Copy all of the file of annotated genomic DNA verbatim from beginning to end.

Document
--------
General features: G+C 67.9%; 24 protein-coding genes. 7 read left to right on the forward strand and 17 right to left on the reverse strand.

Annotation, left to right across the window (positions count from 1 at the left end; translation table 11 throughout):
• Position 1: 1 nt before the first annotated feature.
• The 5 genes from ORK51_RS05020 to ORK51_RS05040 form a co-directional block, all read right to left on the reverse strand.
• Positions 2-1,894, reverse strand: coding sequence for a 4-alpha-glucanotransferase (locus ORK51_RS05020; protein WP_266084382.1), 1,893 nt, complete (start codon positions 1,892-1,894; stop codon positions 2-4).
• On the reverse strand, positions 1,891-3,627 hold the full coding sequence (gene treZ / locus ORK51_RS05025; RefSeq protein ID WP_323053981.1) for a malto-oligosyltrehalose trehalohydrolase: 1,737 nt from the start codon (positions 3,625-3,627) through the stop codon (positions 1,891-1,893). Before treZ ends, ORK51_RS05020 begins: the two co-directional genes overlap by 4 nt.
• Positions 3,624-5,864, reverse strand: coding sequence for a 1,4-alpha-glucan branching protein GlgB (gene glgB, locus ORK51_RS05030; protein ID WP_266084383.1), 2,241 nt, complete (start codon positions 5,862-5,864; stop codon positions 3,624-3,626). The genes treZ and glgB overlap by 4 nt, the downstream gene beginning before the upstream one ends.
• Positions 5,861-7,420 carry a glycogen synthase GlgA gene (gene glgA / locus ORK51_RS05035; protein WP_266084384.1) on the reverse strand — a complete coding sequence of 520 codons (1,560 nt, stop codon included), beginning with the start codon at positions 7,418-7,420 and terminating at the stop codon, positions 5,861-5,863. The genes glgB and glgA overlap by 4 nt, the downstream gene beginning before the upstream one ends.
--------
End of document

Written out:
General features: G+C 67.9%; 24 protein-coding genes. 7 read left to right on the forward strand and 17 right to left on the reverse strand.

Annotation, left to right across the window (positions count from 1 at the left end; translation table 11 throughout):
• Position 1: 1 nt before the first annotated feature.
• The 5 genes from ORK51_RS05020 to ORK51_RS05040 form a co-directional block, all read right to left on the reverse strand.
• Positions 2-1,894, reverse strand: coding sequence for a 4-alpha-glucanotransferase (locus ORK51_RS05020; protein WP_266084382.1), 1,893 nt, complete (start codon positions 1,892-1,894; stop codon positions 2-4).
• On the reverse strand, positions 1,891-3,627 hold the full coding sequence (gene treZ / locus ORK51_RS05025; RefSeq protein ID WP_323053981.1) for a malto-oligosyltrehalose trehalohydrolase: 1,737 nt from the start codon (positions 3,625-3,627) through the stop codon (positions 1,891-1,893). Before treZ ends, ORK51_RS05020 begins: the two co-directional genes overlap by 4 nt.
• Positions 3,624-5,864, reverse strand: coding sequence for a 1,4-alpha-glucan branching protein GlgB (gene glgB, locus ORK51_RS05030; protein ID WP_266084383.1), 2,241 nt, complete (start codon positions 5,862-5,864; stop codon positions 3,624-3,626). The genes treZ and glgB overlap by 4 nt, the downstream gene beginning before the upstream one ends.
• Positions 5,861-7,420 carry a glycogen synthase GlgA gene (gene glgA / locus ORK51_RS05035; protein WP_266084384.1) on the reverse strand — a complete coding sequence of 520 codons (1,560 nt, stop codon included), beginning with the start codon at positions 7,418-7,420 and terminating at the stop codon, positions 5,861-5,863. The genes glgB and glgA overlap by 4 nt, the downstream gene beginning before the upstream one ends.